Here’s a rather harrowing video I recently watched. It’s a commercial airliner on approach to a runway during a severe crosswind. The plane is attempting to perform a maneuver to keep itself flying over the runway without drifting off course, but this requires flying at an angle into the wind. It’s difficult and the pilot narrowly averts disaster by aborting the landing at about the last possible second.
The difficulty is one of relative motion. If you’re in a boat crossing a river to a point directly opposite your starting point, merely plowing straight ahead will result in your landing downstream from your destination. You have to angle upstream slightly to offset the drift. In particular, your angle is going to have to be such that the upstream component of your velocity with respect to the water is equal and opposite to the velocity of the water with respect to the shore.
Which is a slightly awkward way of saying that if the boat’s speed is v and the water’s speed is w, and the angle measured with respect to the straight line between the origin and destination,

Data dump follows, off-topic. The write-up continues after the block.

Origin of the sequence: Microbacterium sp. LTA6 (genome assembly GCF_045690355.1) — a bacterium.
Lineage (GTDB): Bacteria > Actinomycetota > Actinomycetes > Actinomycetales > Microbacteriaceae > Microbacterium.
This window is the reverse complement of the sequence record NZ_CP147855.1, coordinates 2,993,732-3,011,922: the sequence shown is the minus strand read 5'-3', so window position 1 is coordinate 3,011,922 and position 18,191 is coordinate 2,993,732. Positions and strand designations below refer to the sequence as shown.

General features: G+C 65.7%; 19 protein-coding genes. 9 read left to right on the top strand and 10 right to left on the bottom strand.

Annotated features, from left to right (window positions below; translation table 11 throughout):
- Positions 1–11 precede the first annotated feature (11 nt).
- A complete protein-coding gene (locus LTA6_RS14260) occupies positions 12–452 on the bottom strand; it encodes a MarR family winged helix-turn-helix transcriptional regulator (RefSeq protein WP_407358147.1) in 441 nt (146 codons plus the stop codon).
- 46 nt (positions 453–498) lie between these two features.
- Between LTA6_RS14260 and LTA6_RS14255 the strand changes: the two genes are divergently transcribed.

Which says that the angle increases as the ratio of wind or water speed to vehicle speed ratio increases. If it goes over 1, the inverse cosine is undefined. Physically that means the wind/water is going faster than you and even a 90 degree angle can’t keep you on the straight and narrow. In practice I’m sure even considerably smaller angles are not possible to safely perform on an aircraft during landing.
On the other hand I have the luxury of sitting and thinking and typing about it. The associated situation in the plane probably became somewhat more difficult about the time the left wing sheared its tip off on the runway.